The extra hours at home that accompanied coronavirus shutdowns gave rise to a wave of new time fillers, from bread baking to victory gardens to jigsaw puzzles.
And some folks got crafty.
Whether opting for online instruction or in-person classes with safety precautions in place, area residents have taken up new artistic hobbies, or at least made trial runs to see which of their latent talents might be worth pursuing.
Several Chattanooga-area businesses and nonprofit agencies have helped in those pursuits, offering instruction in fields such as canvas painting, woodworking, glass blowing, pottery and textile arts. Offerings play to various levels of interest, from one-offs that double as social outings to ongoing classes to hone emerging skills.
"We have a workshop called Get Your Hands Dirty," says Emily Lloyd, studio manager of Scenic City Clay Arts, a nonprofit community ceramics studio in downtown Chattanooga. "That is kind of our one-time introductory class for people who don't have any clay experience and want to try something new."
The class, which meets 6-8 p.m. Saturdays with a $65 fee, lets participants "come in and throw on the wheel for two hours with the help of an instructor and learn the basics of clay," Lloyd says.
Later, studio staff will handle the drying, firing and glazing of the pieces before class participants return to pick up their mugs or bowls. Lloyd says they're often surprised by how well their first-time creations turn out.
"They'll be like, 'I made that? It looks way better than I thought it was going to.'"
Lloyd says they see "a lot of different paths" from the students who take the introductory class.
"Some people like it so much they come back with a different group or with their family or their spouse," she says. "Some people get the pottery bug and want to take our Wheel 1 class, which is a more in-depth introduction to wheel throwing. Some people come back and join us as a studio member and are in here every day. Some enjoy it as a single experience, something to check off their bucket list."
North Georgia artist Durinda Cheek sees a similar pattern among participants in her monthly Painting With a Purpose classes at the 6th Cavalry Museum in Fort Oglethorpe. Some participants may show up only once, perhaps for a design they particularly like, while others may come back every month.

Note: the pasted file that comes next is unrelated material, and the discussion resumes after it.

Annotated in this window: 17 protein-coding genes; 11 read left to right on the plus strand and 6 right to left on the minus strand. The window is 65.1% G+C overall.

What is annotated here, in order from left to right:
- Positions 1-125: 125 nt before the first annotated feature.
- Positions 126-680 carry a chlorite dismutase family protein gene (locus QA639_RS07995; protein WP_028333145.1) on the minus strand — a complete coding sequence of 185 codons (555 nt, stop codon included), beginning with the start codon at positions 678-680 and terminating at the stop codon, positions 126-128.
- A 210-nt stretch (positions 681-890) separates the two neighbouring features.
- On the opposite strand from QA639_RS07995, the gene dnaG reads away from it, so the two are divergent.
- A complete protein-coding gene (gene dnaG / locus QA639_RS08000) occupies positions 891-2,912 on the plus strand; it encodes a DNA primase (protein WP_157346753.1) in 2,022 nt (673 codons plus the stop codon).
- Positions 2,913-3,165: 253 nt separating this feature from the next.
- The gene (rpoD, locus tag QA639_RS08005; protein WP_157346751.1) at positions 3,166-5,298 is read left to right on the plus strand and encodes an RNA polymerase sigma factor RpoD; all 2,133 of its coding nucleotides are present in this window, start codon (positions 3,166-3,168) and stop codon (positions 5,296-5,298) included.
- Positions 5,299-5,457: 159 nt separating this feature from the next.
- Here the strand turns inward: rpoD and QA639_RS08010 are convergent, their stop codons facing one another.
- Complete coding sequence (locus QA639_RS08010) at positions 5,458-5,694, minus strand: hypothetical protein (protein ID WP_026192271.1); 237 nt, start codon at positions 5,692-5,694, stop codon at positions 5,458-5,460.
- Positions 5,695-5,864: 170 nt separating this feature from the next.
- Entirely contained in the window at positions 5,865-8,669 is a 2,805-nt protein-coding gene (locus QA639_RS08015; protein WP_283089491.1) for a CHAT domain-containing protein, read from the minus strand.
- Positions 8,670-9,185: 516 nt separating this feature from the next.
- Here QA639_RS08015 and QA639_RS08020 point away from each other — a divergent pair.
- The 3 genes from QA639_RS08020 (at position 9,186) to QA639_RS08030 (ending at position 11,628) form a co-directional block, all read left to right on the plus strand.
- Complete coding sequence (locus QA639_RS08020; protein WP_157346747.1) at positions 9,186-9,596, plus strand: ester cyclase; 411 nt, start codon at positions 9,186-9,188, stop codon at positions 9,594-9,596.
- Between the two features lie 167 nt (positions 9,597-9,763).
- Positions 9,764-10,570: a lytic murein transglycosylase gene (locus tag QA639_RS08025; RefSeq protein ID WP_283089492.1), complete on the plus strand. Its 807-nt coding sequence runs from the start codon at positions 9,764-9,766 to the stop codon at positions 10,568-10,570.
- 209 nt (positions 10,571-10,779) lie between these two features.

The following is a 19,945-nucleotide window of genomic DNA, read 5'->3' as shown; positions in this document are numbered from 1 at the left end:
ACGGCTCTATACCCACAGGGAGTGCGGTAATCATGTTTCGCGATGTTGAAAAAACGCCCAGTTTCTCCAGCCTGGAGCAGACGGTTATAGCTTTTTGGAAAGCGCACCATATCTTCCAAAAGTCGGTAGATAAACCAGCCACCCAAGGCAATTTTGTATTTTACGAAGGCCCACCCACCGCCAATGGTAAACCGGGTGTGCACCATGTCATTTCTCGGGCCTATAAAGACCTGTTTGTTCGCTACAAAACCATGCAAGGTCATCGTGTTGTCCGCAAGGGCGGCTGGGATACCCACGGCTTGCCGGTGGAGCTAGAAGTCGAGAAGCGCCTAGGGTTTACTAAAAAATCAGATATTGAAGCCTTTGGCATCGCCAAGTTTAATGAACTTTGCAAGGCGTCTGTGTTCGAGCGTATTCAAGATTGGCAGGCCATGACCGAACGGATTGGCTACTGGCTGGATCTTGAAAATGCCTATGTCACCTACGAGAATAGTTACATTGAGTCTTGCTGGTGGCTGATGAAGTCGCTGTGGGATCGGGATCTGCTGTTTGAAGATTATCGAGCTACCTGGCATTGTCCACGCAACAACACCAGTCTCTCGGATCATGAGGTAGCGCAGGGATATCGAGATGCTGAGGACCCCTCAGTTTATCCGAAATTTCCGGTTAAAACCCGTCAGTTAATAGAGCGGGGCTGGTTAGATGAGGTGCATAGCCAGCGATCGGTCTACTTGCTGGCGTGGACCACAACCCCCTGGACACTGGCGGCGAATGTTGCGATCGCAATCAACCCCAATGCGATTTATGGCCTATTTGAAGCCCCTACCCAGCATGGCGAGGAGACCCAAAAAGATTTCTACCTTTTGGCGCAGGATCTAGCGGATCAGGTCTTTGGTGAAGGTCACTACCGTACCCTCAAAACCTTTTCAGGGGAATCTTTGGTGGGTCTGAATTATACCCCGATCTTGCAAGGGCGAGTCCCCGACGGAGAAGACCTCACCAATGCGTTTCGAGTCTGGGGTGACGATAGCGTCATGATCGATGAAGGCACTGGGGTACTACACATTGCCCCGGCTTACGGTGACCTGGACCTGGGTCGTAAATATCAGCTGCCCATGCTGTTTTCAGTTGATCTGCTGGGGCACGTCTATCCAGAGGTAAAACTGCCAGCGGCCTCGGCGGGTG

"I get all kinds of people, all ages and all backgrounds," says Cheek, who proposed the classes several years ago after joining the museum's board. "Most people have never painted before. They all come away with a painting."
Designs are original to Cheek or her backup, Kati Schmidt, and change monthly, from barns to bouquets to beach scenes. The instructors provide step-by-step instruction from concept to canvas. Participants get free rein of the color palette and frequent reassurance that they're not going to mess up, no matter how little experience they may have.
"Never fear mistakes. They're just happy accidents," says Schmidt. "I joke frequently that there's not much I can't fix."
The $45 fee for the fourth Thursday painting class also includes a boxed dinner, which has proved popular with participants — as has the freedom to bring an adult beverage if they wish.
"We always have a great time," says Cheek.
Although hands-on instruction would seem the norm for learning a new artistic skill, the pandemic has meant a fresh embrace of online learning. Melissa de Leon Mason has been leading quilting classes at The Chattery from her home in Logan, Utah.
The Chattery, a nonprofit learning collective, has hosted hundreds of classes at its Rossville Avenue headquarters and other sites around Chattanooga since its founding in 2014. Classes cover everything from business practices to self-improvement to arts and crafts.
Mason says The Chattery has been "one of the first art centers to move [toward online learning]." She signed on as an instructor at the beginning of the year to lead classes in modern quilting techniques.
"I was recognizing that a lot of people bought sewing machines for face masks and now were wondering what to do with them," she says.
Mason says she taught quilt classes for a number of years, "mostly in person," shifting online last year as a pandemic outlet.
"I miss the hands-on instruction," she says, "but online is great because we can draw people from all over the place."
Plus there's the benefit of convenience, thanks to recordings of the classes.
"Having the videos lets you work on your own time," Mason says. "You can go back and play it later. You don't feel stressed to keep up. It's helpful for people just starting out."
Even online, Mason says she has developed relationships with class participants, who may reach out later with follow-up questions or to show her their completed projects. She plans to continue the courses, with variations each month.